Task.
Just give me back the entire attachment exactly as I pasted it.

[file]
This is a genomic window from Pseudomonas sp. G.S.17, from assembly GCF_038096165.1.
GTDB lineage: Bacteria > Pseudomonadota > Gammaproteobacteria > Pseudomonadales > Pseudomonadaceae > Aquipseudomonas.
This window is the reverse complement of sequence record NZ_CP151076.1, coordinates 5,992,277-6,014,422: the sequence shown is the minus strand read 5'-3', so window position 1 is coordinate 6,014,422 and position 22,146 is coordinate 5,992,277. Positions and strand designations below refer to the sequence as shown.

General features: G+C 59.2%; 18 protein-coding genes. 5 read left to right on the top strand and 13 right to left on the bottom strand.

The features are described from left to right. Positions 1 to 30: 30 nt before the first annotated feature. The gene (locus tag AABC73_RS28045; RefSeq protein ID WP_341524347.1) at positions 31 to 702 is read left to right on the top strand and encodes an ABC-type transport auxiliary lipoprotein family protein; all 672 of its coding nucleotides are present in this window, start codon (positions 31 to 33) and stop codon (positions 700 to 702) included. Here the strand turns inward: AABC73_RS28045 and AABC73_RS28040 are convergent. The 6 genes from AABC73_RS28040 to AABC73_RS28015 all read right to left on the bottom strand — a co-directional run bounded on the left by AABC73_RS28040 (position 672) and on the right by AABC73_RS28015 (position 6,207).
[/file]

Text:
This is a genomic window from Pseudomonas sp. G.S.17, from assembly GCF_038096165.1.
GTDB lineage: Bacteria > Pseudomonadota > Gammaproteobacteria > Pseudomonadales > Pseudomonadaceae > Aquipseudomonas.
This window is the reverse complement of sequence record NZ_CP151076.1, coordinates 5,992,277-6,014,422: the sequence shown is the minus strand read 5'-3', so window position 1 is coordinate 6,014,422 and position 22,146 is coordinate 5,992,277. Positions and strand designations below refer to the sequence as shown.

General features: G+C 59.2%; 18 protein-coding genes. 5 read left to right on the top strand and 13 right to left on the bottom strand.

The features are described from left to right. Positions 1 to 30: 30 nt before the first annotated feature. The gene (locus tag AABC73_RS28045; RefSeq protein ID WP_341524347.1) at positions 31 to 702 is read left to right on the top strand and encodes an ABC-type transport auxiliary lipoprotein family protein; all 672 of its coding nucleotides are present in this window, start codon (positions 31 to 33) and stop codon (positions 700 to 702) included. Here the strand turns inward: AABC73_RS28045 and AABC73_RS28040 are convergent. The 6 genes from AABC73_RS28040 to AABC73_RS28015 all read right to left on the bottom strand — a co-directional run bounded on the left by AABC73_RS28040 (position 672) and on the right by AABC73_RS28015 (position 6,207).